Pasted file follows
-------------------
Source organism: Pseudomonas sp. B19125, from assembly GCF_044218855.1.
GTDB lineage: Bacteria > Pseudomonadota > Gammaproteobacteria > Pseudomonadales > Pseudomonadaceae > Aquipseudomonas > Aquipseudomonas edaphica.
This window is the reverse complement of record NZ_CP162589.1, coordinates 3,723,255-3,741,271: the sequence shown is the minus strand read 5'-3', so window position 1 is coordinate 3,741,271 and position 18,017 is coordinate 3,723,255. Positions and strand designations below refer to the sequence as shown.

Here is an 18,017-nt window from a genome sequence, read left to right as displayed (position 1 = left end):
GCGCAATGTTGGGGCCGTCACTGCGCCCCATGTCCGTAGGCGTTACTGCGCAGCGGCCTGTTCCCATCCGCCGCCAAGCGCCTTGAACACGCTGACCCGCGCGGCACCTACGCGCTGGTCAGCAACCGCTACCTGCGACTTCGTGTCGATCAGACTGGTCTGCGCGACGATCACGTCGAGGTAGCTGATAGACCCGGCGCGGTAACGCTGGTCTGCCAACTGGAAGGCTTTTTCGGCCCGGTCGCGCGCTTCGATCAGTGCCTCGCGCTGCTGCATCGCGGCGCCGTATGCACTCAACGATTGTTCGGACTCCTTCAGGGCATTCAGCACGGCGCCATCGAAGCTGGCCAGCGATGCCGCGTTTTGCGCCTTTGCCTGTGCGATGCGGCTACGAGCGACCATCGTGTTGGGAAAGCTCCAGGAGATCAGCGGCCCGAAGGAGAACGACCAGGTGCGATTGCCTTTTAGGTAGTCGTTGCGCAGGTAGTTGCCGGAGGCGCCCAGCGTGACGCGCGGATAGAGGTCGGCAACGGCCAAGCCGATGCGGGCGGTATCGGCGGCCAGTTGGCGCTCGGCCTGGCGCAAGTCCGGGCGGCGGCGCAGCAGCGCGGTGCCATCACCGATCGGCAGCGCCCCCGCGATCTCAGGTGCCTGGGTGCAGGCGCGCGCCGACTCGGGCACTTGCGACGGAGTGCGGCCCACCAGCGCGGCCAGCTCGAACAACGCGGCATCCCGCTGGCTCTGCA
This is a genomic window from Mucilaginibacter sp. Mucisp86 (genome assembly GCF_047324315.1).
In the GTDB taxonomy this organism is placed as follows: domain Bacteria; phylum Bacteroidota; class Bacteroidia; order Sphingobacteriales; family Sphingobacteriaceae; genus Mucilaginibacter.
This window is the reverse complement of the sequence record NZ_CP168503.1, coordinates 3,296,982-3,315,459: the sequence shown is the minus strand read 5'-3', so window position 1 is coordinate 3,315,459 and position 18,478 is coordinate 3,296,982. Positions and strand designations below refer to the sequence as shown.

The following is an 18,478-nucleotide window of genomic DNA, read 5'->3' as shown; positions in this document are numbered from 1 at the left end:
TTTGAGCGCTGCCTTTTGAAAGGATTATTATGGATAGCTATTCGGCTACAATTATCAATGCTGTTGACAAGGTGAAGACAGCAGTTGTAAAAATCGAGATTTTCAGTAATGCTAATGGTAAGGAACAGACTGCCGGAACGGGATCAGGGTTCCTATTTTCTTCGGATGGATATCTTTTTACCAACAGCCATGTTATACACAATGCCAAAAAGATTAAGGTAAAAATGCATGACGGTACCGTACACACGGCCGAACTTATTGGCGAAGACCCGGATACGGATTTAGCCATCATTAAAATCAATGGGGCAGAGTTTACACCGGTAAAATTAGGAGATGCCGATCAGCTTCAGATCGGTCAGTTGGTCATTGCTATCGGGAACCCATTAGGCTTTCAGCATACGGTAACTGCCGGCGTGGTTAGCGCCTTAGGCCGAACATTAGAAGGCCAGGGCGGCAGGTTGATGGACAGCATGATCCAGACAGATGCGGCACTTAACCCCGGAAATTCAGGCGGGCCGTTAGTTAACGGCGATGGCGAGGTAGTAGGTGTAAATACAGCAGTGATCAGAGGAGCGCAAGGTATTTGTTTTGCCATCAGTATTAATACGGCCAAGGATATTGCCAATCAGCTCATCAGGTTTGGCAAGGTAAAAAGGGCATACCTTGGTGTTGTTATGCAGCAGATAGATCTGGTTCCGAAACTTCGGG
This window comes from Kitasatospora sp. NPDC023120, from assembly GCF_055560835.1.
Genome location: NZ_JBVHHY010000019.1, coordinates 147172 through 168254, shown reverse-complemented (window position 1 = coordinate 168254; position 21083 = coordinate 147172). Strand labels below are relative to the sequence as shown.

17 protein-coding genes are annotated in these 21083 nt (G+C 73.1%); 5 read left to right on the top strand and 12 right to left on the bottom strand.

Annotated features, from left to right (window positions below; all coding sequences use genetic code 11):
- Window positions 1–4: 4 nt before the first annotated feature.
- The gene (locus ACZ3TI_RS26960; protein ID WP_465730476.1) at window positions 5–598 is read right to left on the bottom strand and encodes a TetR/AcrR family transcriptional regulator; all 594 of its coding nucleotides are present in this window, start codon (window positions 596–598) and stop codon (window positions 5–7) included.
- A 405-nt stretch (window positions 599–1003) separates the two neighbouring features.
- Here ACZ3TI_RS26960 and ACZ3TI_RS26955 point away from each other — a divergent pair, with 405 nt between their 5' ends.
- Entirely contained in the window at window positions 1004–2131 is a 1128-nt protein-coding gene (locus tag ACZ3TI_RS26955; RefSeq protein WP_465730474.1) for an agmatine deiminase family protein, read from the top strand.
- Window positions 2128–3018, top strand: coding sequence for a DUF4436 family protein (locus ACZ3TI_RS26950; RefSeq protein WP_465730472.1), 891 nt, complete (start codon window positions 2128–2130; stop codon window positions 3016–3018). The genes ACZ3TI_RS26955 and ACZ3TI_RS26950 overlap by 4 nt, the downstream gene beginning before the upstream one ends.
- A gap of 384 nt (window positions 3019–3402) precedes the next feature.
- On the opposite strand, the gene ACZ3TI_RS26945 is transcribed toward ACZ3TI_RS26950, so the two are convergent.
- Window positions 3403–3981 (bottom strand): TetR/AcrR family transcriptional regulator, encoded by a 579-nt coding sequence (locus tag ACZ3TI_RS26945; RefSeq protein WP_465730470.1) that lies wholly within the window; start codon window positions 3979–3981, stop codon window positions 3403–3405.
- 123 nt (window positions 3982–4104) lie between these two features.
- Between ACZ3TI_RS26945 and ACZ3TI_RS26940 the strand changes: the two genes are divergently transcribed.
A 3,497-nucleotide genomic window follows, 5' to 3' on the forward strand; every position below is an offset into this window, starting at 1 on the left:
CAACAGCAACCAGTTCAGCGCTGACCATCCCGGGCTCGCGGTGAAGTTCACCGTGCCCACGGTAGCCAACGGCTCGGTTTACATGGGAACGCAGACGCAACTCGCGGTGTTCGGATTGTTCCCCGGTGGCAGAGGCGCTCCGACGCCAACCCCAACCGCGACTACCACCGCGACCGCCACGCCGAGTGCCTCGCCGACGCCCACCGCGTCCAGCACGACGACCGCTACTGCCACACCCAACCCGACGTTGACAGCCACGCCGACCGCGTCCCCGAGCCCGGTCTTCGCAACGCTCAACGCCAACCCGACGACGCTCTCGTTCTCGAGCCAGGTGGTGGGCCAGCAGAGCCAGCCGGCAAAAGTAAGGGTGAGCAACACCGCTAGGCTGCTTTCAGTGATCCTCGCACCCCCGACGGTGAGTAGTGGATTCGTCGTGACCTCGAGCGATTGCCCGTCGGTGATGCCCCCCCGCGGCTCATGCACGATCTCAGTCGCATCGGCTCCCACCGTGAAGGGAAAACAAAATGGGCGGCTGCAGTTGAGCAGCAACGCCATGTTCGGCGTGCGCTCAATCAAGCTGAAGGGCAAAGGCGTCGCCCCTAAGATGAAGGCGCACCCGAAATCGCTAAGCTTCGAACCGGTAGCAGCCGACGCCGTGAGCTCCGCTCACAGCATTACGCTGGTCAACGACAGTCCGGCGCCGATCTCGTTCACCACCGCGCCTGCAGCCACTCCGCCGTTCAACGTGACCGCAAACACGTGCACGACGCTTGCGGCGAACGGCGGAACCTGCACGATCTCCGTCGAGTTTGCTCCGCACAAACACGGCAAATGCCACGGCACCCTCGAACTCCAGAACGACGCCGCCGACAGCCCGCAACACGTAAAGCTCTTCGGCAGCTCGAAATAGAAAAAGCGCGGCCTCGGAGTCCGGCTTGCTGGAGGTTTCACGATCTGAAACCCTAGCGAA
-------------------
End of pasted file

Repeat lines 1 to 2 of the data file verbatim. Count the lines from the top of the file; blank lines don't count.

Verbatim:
Source organism: Pseudomonas sp. B19125, from assembly GCF_044218855.1.
GTDB lineage: Bacteria > Pseudomonadota > Gammaproteobacteria > Pseudomonadales > Pseudomonadaceae > Aquipseudomonas > Aquipseudomonas edaphica.